Your social media could be ruining your career.

Congratulations you’ve reached 5k followers on Instagram, 1000 Twitter followers and you have more friends on Facebook than you can ever achieve physically in life. But it’s all great because you are social media popular and that is what matters to this shallow young generation I find myself in.
But what did you have to post, write or tweet in order to gain those followers? And how damaging will it be for your future and career? 

Screen Shot 2016-11-22 at 18.32.28.pngWhen applying for a job, all recruiters, agencies and companies will look at your social media and presence online, no matter what industry. The way you represent yourself on your social media matters greatly.

Have you ever googled yourself? This is the first thing that a potential employer will do. And what comes up when you have typed your name into the search engine? Any credible work? Or all your social media profiles? 


According to a survey performed by CareerBuilder on employers, 65% of the employers admit to screening potential candidates, by using social media to research on how the candidates represent themselves professionally. In fact, according to the CareerBuilder’s survey 34% of employers stated that while screening candidates they discovered content that forced them to take a decision of not hiring candidates.

About half of those employers said they didn’t offer a job candidate the position because of provocative or inappropriate photos and information posted on his or her profile; while 45% said they chose not to hire someone because of evidence of drinking and/or drug use on his or her social profiles. Other reasons they decided not to offer the job: the candidate’s profile displayed poor communication skills, he or she bad mouthed previous employers, made discriminatory comments related to race, gender, or religion, or lied about qualifications.

Therefore, it’s crucial you have a thorough check on your social network accounts and not solely work on taking down content that can be considered as unprofessional but work on developing a strong social network profile that can work at best of your advantage

dm1408_100_digThe average person has five social media accounts and spends around 1 hour and 40 minutes browsing these networks every day. So the next minute you spend on one of your many social media profiles take a look at what others see, really analyse your content. You must remember if you choose to share content publicly, make sure it’s working to your advantage. One effective piece of advice is, when you next tweet, post, share, tag or like something, is it suitable for your parents or grandparents to see this? Would they be happy with the content?

For the past few weeks, I have seen so much inappropriate content produced and shared by my friends – and it completely baffles me how so many people think it is acceptable to post images of themselves in compromising situations, unacceptable clothing choices (or lack of) and rude offensive opinions.

5 Things your social media profiles should not contain:

1.) Posting photos with alcohol

Even if you are over the aged of 18 and you are innocently having fun, photos of you drinks in hand, eyes blurred, body swaying or even lying in your own vomit can all damage your profile. In 2009, a teacher named Ashley Payne posted a photo on Facebook of her visit to a brewery while she was on holiday. Naturally, she had a glass of wine in her hand. Due to a complaint from a student’s parent, the school suspended her. Steer clear of these photos no matter the situation.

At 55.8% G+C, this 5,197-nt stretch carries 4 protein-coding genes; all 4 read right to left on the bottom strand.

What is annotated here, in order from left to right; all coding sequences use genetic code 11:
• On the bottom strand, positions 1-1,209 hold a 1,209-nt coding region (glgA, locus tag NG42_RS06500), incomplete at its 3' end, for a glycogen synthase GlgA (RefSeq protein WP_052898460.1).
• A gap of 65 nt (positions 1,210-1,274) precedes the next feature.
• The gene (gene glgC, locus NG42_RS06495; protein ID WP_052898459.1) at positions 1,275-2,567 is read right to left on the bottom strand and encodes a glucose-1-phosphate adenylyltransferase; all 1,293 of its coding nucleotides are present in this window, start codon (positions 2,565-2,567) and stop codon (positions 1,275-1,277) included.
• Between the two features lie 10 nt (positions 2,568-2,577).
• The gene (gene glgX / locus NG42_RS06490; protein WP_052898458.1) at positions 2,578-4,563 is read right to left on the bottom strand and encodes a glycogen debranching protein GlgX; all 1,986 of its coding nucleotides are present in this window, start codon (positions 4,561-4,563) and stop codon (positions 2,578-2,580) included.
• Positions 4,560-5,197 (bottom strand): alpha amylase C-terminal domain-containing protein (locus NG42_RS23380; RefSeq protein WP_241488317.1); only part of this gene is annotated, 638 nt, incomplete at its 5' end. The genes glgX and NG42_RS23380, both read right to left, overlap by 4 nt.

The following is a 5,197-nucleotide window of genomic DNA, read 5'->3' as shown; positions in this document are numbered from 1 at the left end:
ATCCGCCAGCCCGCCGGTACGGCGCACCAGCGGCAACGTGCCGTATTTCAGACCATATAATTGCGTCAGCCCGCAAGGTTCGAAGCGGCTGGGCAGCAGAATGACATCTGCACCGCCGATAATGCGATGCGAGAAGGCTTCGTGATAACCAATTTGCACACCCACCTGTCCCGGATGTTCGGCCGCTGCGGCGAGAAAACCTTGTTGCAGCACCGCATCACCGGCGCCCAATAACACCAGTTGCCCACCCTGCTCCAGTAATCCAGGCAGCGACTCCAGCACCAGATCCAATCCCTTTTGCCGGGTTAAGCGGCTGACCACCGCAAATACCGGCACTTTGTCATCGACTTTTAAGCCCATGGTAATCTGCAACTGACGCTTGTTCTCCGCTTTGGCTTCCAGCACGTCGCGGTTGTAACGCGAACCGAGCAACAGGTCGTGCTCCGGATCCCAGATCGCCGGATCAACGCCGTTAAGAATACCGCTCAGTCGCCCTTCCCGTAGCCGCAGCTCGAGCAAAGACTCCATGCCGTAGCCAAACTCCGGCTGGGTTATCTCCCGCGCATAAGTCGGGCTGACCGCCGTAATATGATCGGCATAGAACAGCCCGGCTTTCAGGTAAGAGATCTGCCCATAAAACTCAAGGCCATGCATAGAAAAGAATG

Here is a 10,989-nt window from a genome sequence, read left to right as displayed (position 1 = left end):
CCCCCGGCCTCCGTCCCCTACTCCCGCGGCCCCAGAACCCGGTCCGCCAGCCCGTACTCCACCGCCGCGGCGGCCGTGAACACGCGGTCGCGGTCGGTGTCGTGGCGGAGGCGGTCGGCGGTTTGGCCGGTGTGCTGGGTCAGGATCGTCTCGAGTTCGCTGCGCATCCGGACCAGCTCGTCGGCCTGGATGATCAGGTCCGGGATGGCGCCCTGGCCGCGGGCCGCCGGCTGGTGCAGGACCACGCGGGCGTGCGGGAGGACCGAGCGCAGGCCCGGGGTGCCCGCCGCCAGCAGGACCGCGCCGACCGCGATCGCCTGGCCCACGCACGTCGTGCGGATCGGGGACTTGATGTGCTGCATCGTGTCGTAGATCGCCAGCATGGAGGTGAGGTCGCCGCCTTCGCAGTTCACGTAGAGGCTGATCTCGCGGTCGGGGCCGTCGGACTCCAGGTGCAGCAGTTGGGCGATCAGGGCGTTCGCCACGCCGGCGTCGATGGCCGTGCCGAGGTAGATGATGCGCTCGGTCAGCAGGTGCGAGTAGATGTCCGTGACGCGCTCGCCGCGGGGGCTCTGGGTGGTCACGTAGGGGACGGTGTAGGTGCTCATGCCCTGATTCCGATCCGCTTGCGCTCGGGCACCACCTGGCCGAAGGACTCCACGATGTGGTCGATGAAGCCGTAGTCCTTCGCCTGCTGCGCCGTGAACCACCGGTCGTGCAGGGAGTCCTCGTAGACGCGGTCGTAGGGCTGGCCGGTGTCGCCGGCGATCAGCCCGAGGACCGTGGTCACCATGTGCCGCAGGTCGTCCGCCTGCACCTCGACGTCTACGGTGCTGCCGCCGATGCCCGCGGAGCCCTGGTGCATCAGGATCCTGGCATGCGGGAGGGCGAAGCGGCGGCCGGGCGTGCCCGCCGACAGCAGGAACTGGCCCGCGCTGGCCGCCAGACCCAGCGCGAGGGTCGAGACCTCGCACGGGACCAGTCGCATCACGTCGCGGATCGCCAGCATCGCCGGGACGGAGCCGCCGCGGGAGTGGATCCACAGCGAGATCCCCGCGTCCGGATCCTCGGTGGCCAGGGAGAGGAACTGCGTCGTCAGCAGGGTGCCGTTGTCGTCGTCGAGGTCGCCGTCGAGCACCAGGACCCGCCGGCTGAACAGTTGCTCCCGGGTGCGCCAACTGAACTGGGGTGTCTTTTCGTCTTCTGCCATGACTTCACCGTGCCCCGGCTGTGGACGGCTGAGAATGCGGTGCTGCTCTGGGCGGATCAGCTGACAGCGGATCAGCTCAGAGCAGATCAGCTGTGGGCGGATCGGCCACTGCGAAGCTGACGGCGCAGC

2.) Nudity or body exposing.

3537355226c4ecd31ccb7d6e77aaae47There are some exceptions to this – if you are a model, blogger, brand ambassador or within this area of work where posting images of your body in a skimpy bra and pants set then it can be justified. But if you are just an average Joe and you share images of your body virtually naked or in your new ‘CKs’ just for likes and comments you need to seriously reconsider your choices.

How would you feel if your future employer sat across from you in your interview and pulled up your social media profiles and asked you to explain why you think it is appropriate to post this sort of image? Good luck getting out of that hole (or getting that job). 

3.) Swearing and use of vulgar or offensive language.

Simply posting “I had a f***ing great day” can say more about your character than your day. I know someone personally who has been struggling for several years to get their dream job and it is all down to their use of swear words and extremely offensive language when they post on statuses. It is just something that companies find totally unacceptable. And if you think you’re safe because you have two separate accounts for twitter – personal and professional it doesn’t make it acceptable for you swear on your personal profile. 

4.) Deleted = gone forever. WRONG.

Deleting a comment, photo or post instantly removes it from your profile, but this does not mean it is wiped from the internet. Things can still be found.

screen-shot-2016-11-22-at-18-13-555.) Personal opinions of your job.

We all have bad days, or jobs that we don’t like, but writing about it and sharing it with everyone can be a very dangerous area. Just take a look at the tweet one girl wrote left. 





My biggest motto in life is ‘always think of the bigger picture’ – simply meaning whatever you do, think before you do it and think about how this will affect, improve or hinder your future. Stop swearing on Twitter, stop posting virtually naked photos on Instagram, and don’t share or tag people in rude memes on Facebook. You should all know this, but of course you all think this doesn’t happen and you’re the exception. 



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